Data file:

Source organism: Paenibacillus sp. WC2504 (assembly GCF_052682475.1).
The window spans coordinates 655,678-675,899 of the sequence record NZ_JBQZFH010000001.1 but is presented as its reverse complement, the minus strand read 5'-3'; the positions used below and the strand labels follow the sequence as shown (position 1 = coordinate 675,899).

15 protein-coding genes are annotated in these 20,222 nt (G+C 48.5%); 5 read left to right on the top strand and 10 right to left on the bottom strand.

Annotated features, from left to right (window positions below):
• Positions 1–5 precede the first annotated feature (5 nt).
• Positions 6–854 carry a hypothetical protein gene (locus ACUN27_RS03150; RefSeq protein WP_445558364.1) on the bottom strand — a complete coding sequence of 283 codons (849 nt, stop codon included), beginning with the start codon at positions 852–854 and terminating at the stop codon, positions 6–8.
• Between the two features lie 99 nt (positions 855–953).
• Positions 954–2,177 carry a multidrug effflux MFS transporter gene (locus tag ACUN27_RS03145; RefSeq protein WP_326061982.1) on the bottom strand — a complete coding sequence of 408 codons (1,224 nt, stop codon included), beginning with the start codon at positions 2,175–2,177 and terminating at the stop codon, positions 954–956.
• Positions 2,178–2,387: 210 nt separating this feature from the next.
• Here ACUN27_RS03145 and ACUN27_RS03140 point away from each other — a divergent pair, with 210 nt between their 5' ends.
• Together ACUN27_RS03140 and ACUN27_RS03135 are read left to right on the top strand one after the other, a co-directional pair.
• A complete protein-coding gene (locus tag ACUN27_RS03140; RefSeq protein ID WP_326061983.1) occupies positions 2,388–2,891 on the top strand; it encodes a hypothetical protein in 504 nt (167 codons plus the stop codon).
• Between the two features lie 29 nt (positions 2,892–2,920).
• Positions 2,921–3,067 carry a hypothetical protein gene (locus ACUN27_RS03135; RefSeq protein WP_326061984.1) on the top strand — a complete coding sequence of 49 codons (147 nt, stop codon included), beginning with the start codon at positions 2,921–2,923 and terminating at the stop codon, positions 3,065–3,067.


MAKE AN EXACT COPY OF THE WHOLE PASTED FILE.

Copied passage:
Source organism: Paenibacillus sp. WC2504 (assembly GCF_052682475.1).
The window spans coordinates 655,678-675,899 of the sequence record NZ_JBQZFH010000001.1 but is presented as its reverse complement, the minus strand read 5'-3'; the positions used below and the strand labels follow the sequence as shown (position 1 = coordinate 675,899).

15 protein-coding genes are annotated in these 20,222 nt (G+C 48.5%); 5 read left to right on the top strand and 10 right to left on the bottom strand.

Annotated features, from left to right (window positions below):
• Positions 1–5 precede the first annotated feature (5 nt).
• Positions 6–854 carry a hypothetical protein gene (locus ACUN27_RS03150; RefSeq protein WP_445558364.1) on the bottom strand — a complete coding sequence of 283 codons (849 nt, stop codon included), beginning with the start codon at positions 852–854 and terminating at the stop codon, positions 6–8.
• Between the two features lie 99 nt (positions 855–953).
• Positions 954–2,177 carry a multidrug effflux MFS transporter gene (locus tag ACUN27_RS03145; RefSeq protein WP_326061982.1) on the bottom strand — a complete coding sequence of 408 codons (1,224 nt, stop codon included), beginning with the start codon at positions 2,175–2,177 and terminating at the stop codon, positions 954–956.
• Positions 2,178–2,387: 210 nt separating this feature from the next.
• Here ACUN27_RS03145 and ACUN27_RS03140 point away from each other — a divergent pair, with 210 nt between their 5' ends.
• Together ACUN27_RS03140 and ACUN27_RS03135 are read left to right on the top strand one after the other, a co-directional pair.
• A complete protein-coding gene (locus tag ACUN27_RS03140; RefSeq protein ID WP_326061983.1) occupies positions 2,388–2,891 on the top strand; it encodes a hypothetical protein in 504 nt (167 codons plus the stop codon).
• Between the two features lie 29 nt (positions 2,892–2,920).
• Positions 2,921–3,067 carry a hypothetical protein gene (locus ACUN27_RS03135; RefSeq protein WP_326061984.1) on the top strand — a complete coding sequence of 49 codons (147 nt, stop codon included), beginning with the start codon at positions 2,921–2,923 and terminating at the stop codon, positions 3,065–3,067.